If Parag & Qader bet on the outcome of a Manchester United v. Liverpool game, and United win 3-0, and Qader dies out of grief before he can pay the wager to Parag, Parag cannot claim it from Q’s son, Saif (even if Saif is the heir to Q’s property) since he was not the promisee.
Coming back to privity, it allows third parties to claim from a contract, if they stand to directly benefit from the enforcement of the contract. The best example is that of a trust document
What is not Consideration?
1) Existing contractual duty.
It is obvious that if I engage a servant, and pay him wages, he cannot demand anything outside of that. The work that he is doing (consideration) is already paid for/will be paid (wages). However, if I ask the sweeper to substitute as a driver for two weeks, that will be valid consideration for which I need to pay him apart from his wages as a sweeper, since that act goes beyond his existing contractual duty.
2) An existing public duty will not amount to valid consideration.
As opposed to what is the unfortunately the practice in quite a few places, a person performing a public duty cannot demand payment for his work as consideration. He is already being paid by the authority to aid the public.
3) Section 23 of the Indian Contract Act.
Provides that certain considerations and object of an agreement are unlawful if it:
i) Is prohibited by law.
ii) Is of such nature that, if permitted, defeats the provisions of a law – if “sale of arms in the territory of India” is an offence and X makes a deal with Y on an airplane in flight, that would be deemed to be defeating the provisions of the law/defeating the whole purpose of the law.
iii) Is fraudulent.
iv) Involves or implies injury to another person or property of another.
v) Is immoral or against public policy.
Section 25 of the Contract Act provides for three exceptions, where consideration need not be provided.
1) Must be in writing and registered and made on the account of natural love & affection between closely related parties.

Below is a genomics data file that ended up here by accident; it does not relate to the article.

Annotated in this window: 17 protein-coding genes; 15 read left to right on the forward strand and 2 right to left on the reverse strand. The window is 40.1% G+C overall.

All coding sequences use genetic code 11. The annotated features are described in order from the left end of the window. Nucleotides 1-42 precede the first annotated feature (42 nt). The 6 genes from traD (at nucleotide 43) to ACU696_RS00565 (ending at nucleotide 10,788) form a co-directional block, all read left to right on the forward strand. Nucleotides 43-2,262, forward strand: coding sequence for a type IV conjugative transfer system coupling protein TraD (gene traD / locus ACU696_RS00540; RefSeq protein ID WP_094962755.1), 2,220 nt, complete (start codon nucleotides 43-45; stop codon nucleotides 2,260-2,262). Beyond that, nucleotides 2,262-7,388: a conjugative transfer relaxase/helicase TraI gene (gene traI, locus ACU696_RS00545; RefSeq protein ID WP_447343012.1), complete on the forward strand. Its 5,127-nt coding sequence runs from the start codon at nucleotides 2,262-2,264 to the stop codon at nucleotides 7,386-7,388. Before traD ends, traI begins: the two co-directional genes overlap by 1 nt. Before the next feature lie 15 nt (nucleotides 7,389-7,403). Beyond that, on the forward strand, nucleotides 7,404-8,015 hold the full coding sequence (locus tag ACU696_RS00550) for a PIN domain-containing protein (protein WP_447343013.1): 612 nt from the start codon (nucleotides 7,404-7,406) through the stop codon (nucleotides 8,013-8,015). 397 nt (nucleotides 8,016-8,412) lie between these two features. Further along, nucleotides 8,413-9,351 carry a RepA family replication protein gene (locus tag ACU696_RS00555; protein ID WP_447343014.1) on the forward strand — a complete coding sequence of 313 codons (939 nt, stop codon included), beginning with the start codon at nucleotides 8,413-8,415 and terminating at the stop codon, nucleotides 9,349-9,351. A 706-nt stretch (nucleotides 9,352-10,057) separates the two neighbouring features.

2) To compensate, either wholly or partly, for a voluntary act done for the promisor,(*) or something which the promisor was legally compelled to do – so if a person pays for the renewal of your car pollution certificate, on the last day before expiry, you are compelled to pay him back.
The part preceding the (*) is to be only applied when it is specifically provided as a part of the principle. Otherwise, the general rule that a promise precedes the consideration will apply, and such promises will not lead to a valid contract. In any case, this will apply if an act is voluntarily done – such helping an accident victim to the hospital, out of personal goodwill. If it is done based on a request – if X asks Y for a lift, and after X reaches the destination, promises to compensate for the petrol – the claim will fail because, again, the promise was made after the consideration.
3) For a debt barred by limitation law, where a creditor is barred from suing, a promise made in writing and signed by the person who has to pay a debt or a part of it, will be valid. The promise overrides the debt instrument and creates a new contract. The debt itself can be seen as functioning as a consideration for the promise.